Yesterday, we spent some time trying to use the data stream from the range-finder to drive the interval rates of certain frequencies that were then played on a piezo-speaker.
During our attempts, we concluded that we would definitely need a richer sound stream, like a MIDI file for the aural experience to be something that people can enjoy.
In order to use the arduino board as a MIDI controller (:output), we’ll need a MIDI connector which costs ~$2. A tutorial on the ITP program’s Physical Computing lab page here shows the procedure to do this, and also mentions at the end how these different tones can be driven by an analog sensor instead of a switch. The tutorial also challenges us in the end to figure out ways to make different instruments’ sounds using the same circuit setup with differing MIDI values.
For this purpose, there are many MIDI libraries available online which we can make use of. Also, to make ‘melodious’ tones, we’ll need to stick to some grounded rules of music theory like the Octave or Chords. Since our experiment yesterday revealed that the range-finder’s linearized data-stream is noisy for slight variations in distance, we probably shouldn’t directly correlate a tune to the distance value, and rather give it in a synthesizer format whenever a change in factor of distance (say every 10th centimeter) is detected.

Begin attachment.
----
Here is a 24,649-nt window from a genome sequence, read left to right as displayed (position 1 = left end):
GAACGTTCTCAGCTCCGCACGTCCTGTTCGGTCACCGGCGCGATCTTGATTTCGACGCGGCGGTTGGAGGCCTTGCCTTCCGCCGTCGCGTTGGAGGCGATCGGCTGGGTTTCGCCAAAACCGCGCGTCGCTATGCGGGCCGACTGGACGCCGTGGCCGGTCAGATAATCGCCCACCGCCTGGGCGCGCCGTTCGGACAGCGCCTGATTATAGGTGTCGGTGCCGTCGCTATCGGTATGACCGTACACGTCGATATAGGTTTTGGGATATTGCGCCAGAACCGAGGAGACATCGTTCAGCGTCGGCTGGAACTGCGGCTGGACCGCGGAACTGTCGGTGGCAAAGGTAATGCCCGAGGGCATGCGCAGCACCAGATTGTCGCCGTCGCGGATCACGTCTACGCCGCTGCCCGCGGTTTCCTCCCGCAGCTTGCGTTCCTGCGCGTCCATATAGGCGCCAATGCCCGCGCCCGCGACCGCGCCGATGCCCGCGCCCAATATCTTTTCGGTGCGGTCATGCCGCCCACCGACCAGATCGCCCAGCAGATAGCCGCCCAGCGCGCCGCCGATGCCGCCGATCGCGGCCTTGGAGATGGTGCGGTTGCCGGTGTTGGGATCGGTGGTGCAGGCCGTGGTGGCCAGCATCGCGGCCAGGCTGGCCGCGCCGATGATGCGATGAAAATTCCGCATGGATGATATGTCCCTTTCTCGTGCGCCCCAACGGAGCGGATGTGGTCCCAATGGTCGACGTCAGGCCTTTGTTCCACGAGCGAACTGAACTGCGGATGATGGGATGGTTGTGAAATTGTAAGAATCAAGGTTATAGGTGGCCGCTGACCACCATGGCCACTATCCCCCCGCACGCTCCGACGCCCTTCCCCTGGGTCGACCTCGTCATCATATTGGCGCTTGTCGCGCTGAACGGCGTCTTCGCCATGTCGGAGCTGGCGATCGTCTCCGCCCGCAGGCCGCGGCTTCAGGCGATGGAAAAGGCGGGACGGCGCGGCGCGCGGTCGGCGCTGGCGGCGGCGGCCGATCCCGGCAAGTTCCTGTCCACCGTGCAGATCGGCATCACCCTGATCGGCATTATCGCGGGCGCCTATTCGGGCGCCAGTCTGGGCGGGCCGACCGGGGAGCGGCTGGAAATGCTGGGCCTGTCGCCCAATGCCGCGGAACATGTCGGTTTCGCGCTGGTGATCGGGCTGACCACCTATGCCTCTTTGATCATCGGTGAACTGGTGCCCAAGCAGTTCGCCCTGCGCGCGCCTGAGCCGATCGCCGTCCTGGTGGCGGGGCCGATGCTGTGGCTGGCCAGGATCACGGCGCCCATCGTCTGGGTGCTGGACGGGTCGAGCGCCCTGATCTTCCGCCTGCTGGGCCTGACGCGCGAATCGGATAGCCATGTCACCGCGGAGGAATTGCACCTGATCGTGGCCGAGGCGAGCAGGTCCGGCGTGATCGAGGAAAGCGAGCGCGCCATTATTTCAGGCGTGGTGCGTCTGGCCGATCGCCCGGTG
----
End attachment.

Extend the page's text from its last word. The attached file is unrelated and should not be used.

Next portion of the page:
Some examples of making music with the Arduino and basic tutorials on creating melodies: